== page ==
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At Statehouse, Sentiment Builds Against Ohio's School Takeover Process

Ohio State Superintendent Paolo DiMaria discusses concerns with the state law governing the state takeover of failing schools at the Ohio Department of Education meeting, March 11, 2019. [The Ohio Channel]
Ohio State Superintendent Paolo DiMaria discusses concerns with the state law governing the state takeover of failing schools at the Ohio Department of Education meeting, March 11, 2019. [The Ohio Channel]

There’s movement at the Statehouse to re-think Ohio's process of taking over failing schools.  House Bill 70 was pushed through in one day in 2015, and local school officials have been pushing back ever since, saying state-run Academic Distress Commissions and the CEOs they hire are undemocratic, circumventing elected school boards.   Now, there are signs at the state level that politicians and education leaders are hearing, and acting upon, these concerns.  Ideastream’s Darrielle Snipes joins me.

At the State Board of Education meeting on March 11 , the head of the Ohio Board of Education, Superintendent Paolo DiMaria, said the state takeover process creates too much hostility.  Provide me with the context for DiMaria’s comment.  What’s been happening in Youngstown, Lorain and East Cleveland, the school districts that currently have academic distress commissions overseeing reforms?

A lot of bickering and a lot of mistrust.  Let's start with Lorain. There, the CEO, David Hardy, and the school board, they're not working together.  The mayor [Chase Ritenauer], trying to be the middle person in all this, asked for a meeting.  Well, Hardy declined that meeting, saying he'd rather work with the school board's president, Mark Ballard, in trying to get things done.  In Youngstown, the CEO there is leaving.  His last day is in July.  He says his home has been vandalized because of result of this.  East Cleveland went under state control late last year.  The CEO there just got on the job a month ago.  There's a lot of angst, but they don'e know what's happening there just yet.  At the state school board meeting last week, the superintendent talked about how he feels about [HB70], saying he doesn't believe that anyone who is a part of these state takeovers is doing anything malicious to destroy education, "but I think the sheer effort required to try to overcome the natural acrimony and dissension by House Bill 70 has created the condition that even the best-intentioned individuals are challenged to try to make progress."  DiMaria is working on a report evaulating HBl 70 and that is due in May.

At that meeting the head of the State Senate Education Committee, Sen. Peggy Lehner(R–Kettering), expressed regret for her role in passing HB 70.

She did. 

"I will confess I was the chair of the committee when we were asked to pass it.  However, at the time, the impression was very much that the city of Youngstown, the community of Youngstown was asking us to do this," said Lehner.  "They said, 'we need this to turn our schools around.' And that was very much the thought of the legislature when they allowed this to be rushed through. Since that time I think we have all come to realize how very much the local community was shut out of the process.  There were some voices supporting it, but overall it was not a plan that was being asked for by the community as a whole and without that support, the process is doomed to failure."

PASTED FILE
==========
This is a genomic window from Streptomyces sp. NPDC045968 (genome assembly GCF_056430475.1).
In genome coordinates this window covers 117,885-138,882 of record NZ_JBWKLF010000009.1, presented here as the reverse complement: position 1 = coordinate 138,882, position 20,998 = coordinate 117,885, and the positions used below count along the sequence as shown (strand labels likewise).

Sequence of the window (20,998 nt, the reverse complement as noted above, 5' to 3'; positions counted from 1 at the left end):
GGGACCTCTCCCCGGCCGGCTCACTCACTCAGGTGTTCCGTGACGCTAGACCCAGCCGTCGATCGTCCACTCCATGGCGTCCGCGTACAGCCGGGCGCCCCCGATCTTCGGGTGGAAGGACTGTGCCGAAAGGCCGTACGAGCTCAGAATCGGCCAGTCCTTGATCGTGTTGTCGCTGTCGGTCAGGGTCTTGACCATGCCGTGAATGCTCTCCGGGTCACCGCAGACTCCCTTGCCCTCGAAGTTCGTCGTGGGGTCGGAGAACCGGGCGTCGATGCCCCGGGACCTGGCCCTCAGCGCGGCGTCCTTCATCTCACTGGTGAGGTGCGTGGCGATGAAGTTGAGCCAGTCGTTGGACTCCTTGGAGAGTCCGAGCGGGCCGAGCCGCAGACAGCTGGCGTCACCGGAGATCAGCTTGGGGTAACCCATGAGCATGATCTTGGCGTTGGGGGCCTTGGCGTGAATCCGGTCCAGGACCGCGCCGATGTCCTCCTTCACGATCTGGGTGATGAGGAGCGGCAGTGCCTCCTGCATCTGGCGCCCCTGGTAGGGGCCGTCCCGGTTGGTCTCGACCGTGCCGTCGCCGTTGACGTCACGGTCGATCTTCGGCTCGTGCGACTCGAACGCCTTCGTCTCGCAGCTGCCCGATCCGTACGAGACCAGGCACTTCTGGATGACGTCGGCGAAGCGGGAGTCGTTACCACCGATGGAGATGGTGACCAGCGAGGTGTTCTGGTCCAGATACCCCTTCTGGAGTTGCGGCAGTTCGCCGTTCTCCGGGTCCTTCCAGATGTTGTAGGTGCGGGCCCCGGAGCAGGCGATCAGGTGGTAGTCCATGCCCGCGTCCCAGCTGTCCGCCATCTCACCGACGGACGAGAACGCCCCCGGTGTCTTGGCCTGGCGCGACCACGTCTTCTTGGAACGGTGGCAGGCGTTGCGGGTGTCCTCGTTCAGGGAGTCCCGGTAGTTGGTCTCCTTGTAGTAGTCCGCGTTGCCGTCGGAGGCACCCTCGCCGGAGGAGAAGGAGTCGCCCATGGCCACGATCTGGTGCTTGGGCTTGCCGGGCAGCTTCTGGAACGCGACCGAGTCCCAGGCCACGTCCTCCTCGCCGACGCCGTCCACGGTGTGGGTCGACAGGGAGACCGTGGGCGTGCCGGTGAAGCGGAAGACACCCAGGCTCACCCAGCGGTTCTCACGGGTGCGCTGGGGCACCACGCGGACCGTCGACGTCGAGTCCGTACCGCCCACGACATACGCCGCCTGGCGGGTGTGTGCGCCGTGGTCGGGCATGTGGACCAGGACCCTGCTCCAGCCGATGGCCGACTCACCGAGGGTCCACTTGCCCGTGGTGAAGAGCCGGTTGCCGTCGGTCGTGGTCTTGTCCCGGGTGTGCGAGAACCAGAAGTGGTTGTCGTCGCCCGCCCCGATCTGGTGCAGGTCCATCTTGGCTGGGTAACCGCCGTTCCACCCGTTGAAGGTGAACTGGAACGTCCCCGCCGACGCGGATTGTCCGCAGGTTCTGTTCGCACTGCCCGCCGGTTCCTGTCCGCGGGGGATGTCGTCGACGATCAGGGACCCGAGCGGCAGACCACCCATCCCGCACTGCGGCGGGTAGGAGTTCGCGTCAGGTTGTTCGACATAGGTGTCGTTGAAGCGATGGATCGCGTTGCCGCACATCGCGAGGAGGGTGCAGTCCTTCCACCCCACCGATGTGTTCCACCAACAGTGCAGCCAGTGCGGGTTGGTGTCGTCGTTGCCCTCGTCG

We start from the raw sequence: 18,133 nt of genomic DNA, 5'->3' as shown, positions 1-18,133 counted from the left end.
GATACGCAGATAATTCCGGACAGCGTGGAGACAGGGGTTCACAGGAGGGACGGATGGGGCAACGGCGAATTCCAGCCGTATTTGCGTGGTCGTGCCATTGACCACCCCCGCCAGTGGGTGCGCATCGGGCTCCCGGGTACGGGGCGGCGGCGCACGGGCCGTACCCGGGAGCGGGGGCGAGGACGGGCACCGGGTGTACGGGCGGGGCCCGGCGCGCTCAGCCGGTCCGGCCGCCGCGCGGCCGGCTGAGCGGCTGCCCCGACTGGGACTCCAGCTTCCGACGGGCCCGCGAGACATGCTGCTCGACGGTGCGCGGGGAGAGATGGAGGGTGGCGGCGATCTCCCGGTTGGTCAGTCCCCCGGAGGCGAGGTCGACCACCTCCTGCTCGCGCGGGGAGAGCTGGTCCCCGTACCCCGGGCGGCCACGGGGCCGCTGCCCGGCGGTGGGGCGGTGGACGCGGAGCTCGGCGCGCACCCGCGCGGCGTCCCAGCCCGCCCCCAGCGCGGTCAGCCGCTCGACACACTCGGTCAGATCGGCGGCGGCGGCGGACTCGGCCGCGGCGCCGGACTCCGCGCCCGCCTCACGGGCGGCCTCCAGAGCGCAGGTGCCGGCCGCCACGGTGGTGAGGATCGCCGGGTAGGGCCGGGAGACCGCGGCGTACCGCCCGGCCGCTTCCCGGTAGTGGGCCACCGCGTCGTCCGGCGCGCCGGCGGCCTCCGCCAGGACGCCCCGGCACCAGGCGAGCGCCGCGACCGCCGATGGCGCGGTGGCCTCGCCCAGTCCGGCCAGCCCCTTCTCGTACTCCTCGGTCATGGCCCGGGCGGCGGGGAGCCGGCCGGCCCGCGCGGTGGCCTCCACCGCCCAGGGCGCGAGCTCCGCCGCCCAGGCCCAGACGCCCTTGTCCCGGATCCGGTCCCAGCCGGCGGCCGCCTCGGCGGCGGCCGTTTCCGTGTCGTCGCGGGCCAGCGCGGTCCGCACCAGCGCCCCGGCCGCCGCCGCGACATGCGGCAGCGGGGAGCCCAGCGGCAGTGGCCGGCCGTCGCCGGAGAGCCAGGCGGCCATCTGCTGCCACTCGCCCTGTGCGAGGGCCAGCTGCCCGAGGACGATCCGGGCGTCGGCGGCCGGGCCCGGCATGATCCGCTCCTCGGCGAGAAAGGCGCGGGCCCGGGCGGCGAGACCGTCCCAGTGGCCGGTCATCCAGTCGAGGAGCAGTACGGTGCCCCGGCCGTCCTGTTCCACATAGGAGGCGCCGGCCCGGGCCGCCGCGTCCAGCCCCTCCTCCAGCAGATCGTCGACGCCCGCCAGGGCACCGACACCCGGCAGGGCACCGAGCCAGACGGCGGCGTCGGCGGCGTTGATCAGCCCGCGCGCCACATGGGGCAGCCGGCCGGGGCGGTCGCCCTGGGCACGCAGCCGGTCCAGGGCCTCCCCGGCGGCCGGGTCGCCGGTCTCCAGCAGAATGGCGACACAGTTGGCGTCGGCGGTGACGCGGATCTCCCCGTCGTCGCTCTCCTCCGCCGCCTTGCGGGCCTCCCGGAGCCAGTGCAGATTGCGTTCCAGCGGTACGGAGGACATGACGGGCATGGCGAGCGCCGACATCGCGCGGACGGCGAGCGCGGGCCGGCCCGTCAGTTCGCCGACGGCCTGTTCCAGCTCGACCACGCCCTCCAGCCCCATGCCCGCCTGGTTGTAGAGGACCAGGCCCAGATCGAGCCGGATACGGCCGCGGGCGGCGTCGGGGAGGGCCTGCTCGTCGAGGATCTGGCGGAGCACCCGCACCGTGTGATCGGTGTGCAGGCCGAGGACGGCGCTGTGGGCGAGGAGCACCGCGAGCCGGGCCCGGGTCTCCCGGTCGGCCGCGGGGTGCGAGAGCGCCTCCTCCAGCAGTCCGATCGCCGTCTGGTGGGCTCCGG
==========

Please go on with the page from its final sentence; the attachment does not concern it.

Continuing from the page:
And that is exactly what they're seeing, it isn't working.

Earlier this month, two Northeast Ohio lawmakers, Rep. Kent Smith of Euclid, a Democrat, and Rep. Steve Hambley of Brunswick, a Republican, presented a bill that would place a moratorium on more state takeovers.  So it's a bipartison effort.  House Bill 70 was a Republican-backed initiative.  How is it being received by Hambley's fellow Republicans?

There's growing frustration on both sides of the aisle to the point that, just yesterday, Sen. Don Jones (R–Freeport) and Rep. Joe Miller (D–Amherst)  introduced a bipartisan bill to repeal portions of HB 70. Their hope with this bill is to dissolve the Academic Distress Commissions.  Now, that's a big deal, because the commissions are really the driving force behind HB 70, along with the CEOs.  They want to restore control to the local districts so they can provide wraparound services to the children, so they don't have to worry about the problems happening outside the school.   It also helps the entire family, not just the kids, so if parents are struggling and they can't keep the lights on, they can find services to help pay them pay the bills so kids don't have to worry about their parents worrying.  They want the children while they're in school to learn and just focus on learning. 

So we're hearing lots of reasons to change or repeal HB 70.  Is anybody supporting it?  After all, it did become law. Somebody thought it was a good idea!

And probably, on paper, it sounded like a good idea.  But now people are seeing what's happening in these communities (or what's not happening). And what's not happening is, these children aren't getting the education they need.  They're not passing the tests to get the state needle moved to a C.  There's just a lot of bickering by the adults.  I reached out to all three CEOs to see if they wanted to comment. They did not return my phone call for comment.  I reached out to the Youngstown State University president, Jim Tressel, who was instrumental in HB 70.  he also did not return my phone call.  So, you can see that a lot of people are either angry about it, dislike it or they're not commenting.


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